A 96-year-old former Nazi concentration camp secretary’s defence team has undergone two setbacks in her trial over the deaths of 11,412 people.
The setbacks came after the court refused to include evidence favourable to the defendant, but permitted other evidence that appears to frustrate her defence team.
Irmgard F., full surname not reported due to strict local privacy laws, was a former stenographer and typist at the Stutthof concentration camp.
She was formally charged on 26th January 2021, and she is now on trial for complicity in 11,380 cases of murder and seven cases of attempted murder.
The case is being handled by the Itzehoe District Court in the town of the same name in the German state of Schleswig-Holstein.
The court has reportedly decided not to include criticism of the accusations by historical expert Stefan Hoerdler in the minutes of the hearing.
According to a court spokesperson, the defendant’s lawyer Niklas Weber complained on 14th December that the historical expert had not fully presented a commandant’s order, which is said to be important for the proceedings.
The omitted passage indicates that the defendant was not involved in paperwork for “special tasks”. The term “special tasks”, like “final solution”, was an SS code word for atrocities.
Despite the court order not to include the defence’s criticism in the minutes, the order was part of the trial files.
In addition, the presiding judge Dominik Gross announced that statements made by the accused from 2017 should be used.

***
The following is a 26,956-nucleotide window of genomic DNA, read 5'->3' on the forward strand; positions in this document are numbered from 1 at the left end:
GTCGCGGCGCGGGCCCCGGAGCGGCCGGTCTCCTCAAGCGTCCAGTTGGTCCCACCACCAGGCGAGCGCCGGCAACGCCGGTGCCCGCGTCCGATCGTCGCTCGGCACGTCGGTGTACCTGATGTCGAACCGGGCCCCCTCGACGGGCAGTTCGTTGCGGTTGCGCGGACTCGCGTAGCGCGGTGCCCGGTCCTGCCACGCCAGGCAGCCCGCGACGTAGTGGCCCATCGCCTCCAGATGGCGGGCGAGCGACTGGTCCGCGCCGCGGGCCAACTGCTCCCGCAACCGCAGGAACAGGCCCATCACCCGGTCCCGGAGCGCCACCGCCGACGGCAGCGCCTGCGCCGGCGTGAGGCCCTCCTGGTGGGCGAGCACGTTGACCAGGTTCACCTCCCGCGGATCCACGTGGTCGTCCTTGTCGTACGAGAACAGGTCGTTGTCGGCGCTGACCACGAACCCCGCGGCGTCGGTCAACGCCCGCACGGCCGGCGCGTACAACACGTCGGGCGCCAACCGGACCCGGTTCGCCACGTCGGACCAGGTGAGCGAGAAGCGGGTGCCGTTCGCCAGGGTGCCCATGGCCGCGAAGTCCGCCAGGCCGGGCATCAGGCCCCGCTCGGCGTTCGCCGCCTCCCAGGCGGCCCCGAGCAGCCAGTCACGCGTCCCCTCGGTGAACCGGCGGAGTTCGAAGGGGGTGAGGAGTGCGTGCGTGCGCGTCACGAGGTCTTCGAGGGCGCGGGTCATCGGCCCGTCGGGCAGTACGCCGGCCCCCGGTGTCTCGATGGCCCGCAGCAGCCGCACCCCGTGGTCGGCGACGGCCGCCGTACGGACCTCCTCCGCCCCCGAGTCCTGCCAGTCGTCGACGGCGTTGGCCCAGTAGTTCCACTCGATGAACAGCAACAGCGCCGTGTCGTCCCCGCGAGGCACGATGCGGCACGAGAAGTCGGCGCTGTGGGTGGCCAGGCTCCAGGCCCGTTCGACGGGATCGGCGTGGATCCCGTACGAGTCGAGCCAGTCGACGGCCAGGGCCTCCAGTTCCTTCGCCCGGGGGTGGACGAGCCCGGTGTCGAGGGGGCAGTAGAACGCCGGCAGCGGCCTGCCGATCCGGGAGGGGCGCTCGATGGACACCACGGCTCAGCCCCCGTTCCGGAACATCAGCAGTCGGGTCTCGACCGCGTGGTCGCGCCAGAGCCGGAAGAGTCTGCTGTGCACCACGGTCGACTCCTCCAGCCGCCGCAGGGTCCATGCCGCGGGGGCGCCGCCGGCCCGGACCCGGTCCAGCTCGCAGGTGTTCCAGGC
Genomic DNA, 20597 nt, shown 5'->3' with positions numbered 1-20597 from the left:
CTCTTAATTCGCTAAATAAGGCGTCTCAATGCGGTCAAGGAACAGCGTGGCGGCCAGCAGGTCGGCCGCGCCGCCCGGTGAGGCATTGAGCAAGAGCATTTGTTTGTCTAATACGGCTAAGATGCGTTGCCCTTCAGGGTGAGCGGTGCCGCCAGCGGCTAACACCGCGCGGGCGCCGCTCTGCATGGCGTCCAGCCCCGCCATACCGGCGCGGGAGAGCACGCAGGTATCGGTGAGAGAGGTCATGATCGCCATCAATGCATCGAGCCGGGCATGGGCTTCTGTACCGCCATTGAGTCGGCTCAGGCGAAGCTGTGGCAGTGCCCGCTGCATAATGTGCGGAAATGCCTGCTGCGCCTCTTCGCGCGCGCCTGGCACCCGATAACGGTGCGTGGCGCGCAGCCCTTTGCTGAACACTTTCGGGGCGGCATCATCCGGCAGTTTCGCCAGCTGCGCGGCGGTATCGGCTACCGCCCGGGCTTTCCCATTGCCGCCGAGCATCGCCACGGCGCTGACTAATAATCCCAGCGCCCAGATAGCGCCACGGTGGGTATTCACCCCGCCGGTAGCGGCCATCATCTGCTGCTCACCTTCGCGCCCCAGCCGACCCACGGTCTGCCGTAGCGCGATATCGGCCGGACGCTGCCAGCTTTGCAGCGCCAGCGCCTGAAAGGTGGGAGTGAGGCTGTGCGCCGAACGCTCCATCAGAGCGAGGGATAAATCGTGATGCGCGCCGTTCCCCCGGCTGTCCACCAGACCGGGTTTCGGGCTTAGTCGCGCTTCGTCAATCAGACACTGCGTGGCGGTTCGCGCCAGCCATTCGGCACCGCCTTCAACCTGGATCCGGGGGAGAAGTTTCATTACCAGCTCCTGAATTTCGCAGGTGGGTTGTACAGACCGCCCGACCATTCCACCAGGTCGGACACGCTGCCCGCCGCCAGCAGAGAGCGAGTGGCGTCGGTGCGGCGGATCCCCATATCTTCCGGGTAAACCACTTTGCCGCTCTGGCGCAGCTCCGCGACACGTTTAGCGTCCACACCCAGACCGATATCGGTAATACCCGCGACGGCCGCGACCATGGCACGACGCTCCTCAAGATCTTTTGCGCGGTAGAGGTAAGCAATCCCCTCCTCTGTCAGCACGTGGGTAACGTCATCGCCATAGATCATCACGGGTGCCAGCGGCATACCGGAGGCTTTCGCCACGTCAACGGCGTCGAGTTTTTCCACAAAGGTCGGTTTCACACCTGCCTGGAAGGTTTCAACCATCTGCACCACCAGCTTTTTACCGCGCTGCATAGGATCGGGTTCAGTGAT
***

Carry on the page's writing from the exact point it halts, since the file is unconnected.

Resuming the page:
During the interrogation at the time by the Itzehoe Public Prosecutor’s Office, Irmgard F. was instructed – as required – that she, as the accused, had the right to remain silent.
The defence had already opposed the use of earlier statements by the defendant in 1954, 1964, 1966 and 1982.
At the time, Irmgard F. was only heard as a witness and was therefore not informed of her right to refuse to testify.
At the next hearing on 25th January, the court wants to continue hearing from witness Asia Shindelman, who lives in the USA.
The 93-year-old co-plaintiff has so far described how she and her parents were brought from Lithuania to the concentration camp in 1944.
Shindelman, who was previously heard by the court in December, was born in Lithuania in 1928 and was taken to a ghetto with her parents in 1941 after Nazi Germany occupied the Baltic region.
She was sent to Stutthof, where she was received by SS guards armed with whips and dogs, three years later.
Through an interpreter, she told the court that the SS guards were given free rein to do anything they pleased, including “kill us”.
She and other Jewish women were taken to a sub-camp, where they were made to dig trenches for defence purposes, a month later.
Shindelman survived the ordeal and now lives in the US state of New Jersey. She hopes her testimony will help to bring Irmgard F. to justice.
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